1) Pick of the pics – from the Net – Tuesday Jan 4th
A seagull is silhouetted against the sun at dawn during a partial solar eclipse on Guadalmar beach in Malaga, Spain, on Jan. 4. (Guardian)
There is nothing more pathetic looking than a once magnificent theater that has given in to the ravages of time and neglect.
The ruined Spanish-Gothic interior of the United Artists Theater in Detroit. The cinema was built in 1928 by C Howard Crane, and finally closed in 1974(Guardian)
Workmen put the finishing touches to a large ice sculpture at the 12th Harbin Ice and Snow World display in the northern city of Harbin, Heilongjiang province, China. The ice festival will be officially launched on January 5.
2) For most of my friends in my age bracket the Obituaries are the first thing they look at in the newspaper. My first stop is the comics. However a Tuesday obit in the Guardian caught my attention.
Scottish singer-songwriter Gerry Rafferty, passed away at the age 63, after a long illness.
Rafferty had a troubled started in life, from the obituary – http://tinyurl.com/372wd7v
“Rafferty was born in Paisley, near Glasgow, an unwanted third son. His father, Joseph, was an Irish-born miner. His mother, Mary Skeffington, whose name would provide a Rafferty song title, dragged young Gerry round the streets on Saturday nights so that they would not be at home when his father came back drunk. They would wait outside, in all weathers, until he had fallen asleep, to avoid a beating. “If it wasn’t for you, I’d leave,” Mary told Gerry. Joseph died in 1963, when Gerry was 16.”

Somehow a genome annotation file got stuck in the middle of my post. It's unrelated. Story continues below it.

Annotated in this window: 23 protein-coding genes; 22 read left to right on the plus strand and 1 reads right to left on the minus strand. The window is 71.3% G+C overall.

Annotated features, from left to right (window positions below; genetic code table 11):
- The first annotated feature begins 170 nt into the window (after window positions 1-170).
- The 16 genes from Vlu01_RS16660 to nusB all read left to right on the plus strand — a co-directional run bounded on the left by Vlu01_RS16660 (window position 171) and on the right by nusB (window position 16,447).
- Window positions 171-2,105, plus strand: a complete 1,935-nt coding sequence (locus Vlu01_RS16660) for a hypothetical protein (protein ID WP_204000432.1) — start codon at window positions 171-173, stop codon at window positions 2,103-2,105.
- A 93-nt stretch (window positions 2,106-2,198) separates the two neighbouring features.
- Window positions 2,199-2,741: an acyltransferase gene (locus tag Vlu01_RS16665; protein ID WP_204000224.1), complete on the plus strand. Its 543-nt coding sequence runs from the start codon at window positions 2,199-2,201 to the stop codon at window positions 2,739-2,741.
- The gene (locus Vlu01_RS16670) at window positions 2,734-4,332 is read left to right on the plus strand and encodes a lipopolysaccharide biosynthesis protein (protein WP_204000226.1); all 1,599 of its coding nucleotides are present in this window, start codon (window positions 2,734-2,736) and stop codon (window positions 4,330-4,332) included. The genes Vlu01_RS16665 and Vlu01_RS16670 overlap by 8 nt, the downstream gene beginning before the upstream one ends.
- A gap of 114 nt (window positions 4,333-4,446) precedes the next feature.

He fared no better at the end of it:
“In 2008 Gerry left America, helped from wheelchair to plane by a woman he met in a video store. They rented a house in Ireland, until taxis and doctors refused to attend him. That August, a five-day binge at a five-star London hotel ended when the management had him admitted to hospital. He vanished in the night.
Splashed across the Sun, this story was otherwise ignored until 2009, when the Daily Mail resurrected it. Rafferty, urged to issue a statement, announced that he was “extremely well”, living in Tuscany and preparing a new album. He was relatively well, but in Dorset, not Tuscany. He never made another album. For two decades, alcohol had dominated this creative and intelligent man’s life.”
There is really no one song that can be called the best. Gerry Rafferty’s “Baker Street”, written in 1978, is as good as any: